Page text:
The Western Wind by Samantha Harvey (A new read)

So I read this because it is Waterstones fiction book of the month. And I have to hand it to them, it’s not bad. Set in 15th century England someone has drowned in the river surrounding the village of Oakham. And someone needs to hang for the crime. John Reve, the parish priest listens to confessions from the villagers in order to discover who caused the death of Thomas Newman, one of the richest men in town. Was it murder, an accident or suicide?

Instead of going forward in time, this book is split into sections that work backwards from Tuesday, back to the Saturday of the crime. Each day reveals more and more of the plot as we figure out who to blame.

8/10, I found it a little bit waffley at times and definitely skipped a few pages and don’t seem to have missed anything crucial to the story. All in all pretty good and perfect for fans of Father Brown.

The Million Pieces of Nina Gill by Emma Smith-Barton (A new read)

Nina lost her brother almost a year ago and has been inconsolable ever since. She’s convinced her brother is still out there and will come back at any moment. Nina feels smothered by cultural pressures and her grades and behaviour become erratic, sneaking out to parties, drinking and losing her job.

Things start to look up as Josh comes on the scene and helps her through things. In the end she suffers a mental breakdown. This book is moving and inspiring and an honest look at mental health. 9/10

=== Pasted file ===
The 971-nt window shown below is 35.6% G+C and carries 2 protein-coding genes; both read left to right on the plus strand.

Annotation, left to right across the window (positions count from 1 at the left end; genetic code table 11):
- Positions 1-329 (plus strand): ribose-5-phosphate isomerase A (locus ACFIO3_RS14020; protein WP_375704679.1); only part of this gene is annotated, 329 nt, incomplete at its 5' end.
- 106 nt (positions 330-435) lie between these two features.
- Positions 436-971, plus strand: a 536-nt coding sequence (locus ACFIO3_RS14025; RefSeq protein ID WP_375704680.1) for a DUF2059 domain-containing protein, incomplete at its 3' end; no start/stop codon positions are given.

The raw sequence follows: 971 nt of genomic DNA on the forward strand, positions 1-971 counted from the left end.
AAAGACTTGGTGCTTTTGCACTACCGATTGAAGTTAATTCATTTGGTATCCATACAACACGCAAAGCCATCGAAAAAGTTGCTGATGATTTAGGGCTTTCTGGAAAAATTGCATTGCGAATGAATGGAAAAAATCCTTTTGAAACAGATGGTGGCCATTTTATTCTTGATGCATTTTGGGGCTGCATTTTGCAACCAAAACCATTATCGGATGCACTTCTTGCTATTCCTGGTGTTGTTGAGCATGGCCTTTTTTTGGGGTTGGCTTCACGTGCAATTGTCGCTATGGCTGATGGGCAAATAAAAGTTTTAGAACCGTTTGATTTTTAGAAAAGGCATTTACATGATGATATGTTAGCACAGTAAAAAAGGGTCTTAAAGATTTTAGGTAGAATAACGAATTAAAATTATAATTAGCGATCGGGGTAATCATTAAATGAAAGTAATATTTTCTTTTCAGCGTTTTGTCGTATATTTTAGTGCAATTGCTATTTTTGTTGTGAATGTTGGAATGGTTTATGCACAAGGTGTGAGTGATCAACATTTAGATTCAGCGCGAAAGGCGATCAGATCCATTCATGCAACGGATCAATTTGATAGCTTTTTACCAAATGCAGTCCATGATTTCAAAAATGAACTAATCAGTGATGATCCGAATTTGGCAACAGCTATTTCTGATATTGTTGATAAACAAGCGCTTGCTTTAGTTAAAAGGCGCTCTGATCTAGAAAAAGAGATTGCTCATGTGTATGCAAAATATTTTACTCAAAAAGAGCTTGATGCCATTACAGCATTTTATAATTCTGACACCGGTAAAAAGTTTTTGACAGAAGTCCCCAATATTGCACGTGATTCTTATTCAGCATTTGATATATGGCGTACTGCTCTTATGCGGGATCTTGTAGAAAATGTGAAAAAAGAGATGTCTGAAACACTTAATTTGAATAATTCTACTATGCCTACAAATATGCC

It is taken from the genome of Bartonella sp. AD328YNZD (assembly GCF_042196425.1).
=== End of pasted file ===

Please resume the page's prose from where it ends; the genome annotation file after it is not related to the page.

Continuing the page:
In Search Of Us by Ava Dellaira (A re-read)

A great YA summer romance and search for identity. The book follows the mum, Marilyn, and her daughter, Angie. And tells the story of both their teenage years. Marilyn’s story draws on the pain of Hollywood, broken dreams, lost love and the story of how Angie came to be. Angie’s story draws on finding her identity as a mixed race girl raised by a white mother, allowing herself to be loved and discovering who her father really was.

The story is based mostly in L.A and draws heavily on the culture that exists. It’s both heartbreaking and inspiring. Perfect for fans of Poet X, On The Come Up/T.H.U.G by Angie Thomas.

If I die Before I Wake by Emily Koch (A new read)

Honestly I had such mixed feelings about this book. The premise sounded so good! A boy in a coma is realising his accident wasn’t an accident at all, but a murder attempt. Unable to move or communicate he has to try and figure out who the killer is and wake up to protect those he loves before it’s too late. Amazing right? So much potential.

Well the first half was…dry…to say it’s sold as a thriller baffled me because I was bored, nothing was happening we were just reading about him thinking about things in his life, blah blah blah. BUT that part is SO crucial and gives you all the clues you need for the emotional roller coaster that is the second half of the book. I wish I’d paid more attention to the first half so I could have worked out who the killer was in the second. Worth persevering with.

6/10, not my kind of book and it’s quite slow to get started but the second half will grip you like the plague. Perfect if you liked You (the Netflix series or the book) or Our House by Louise Candlish.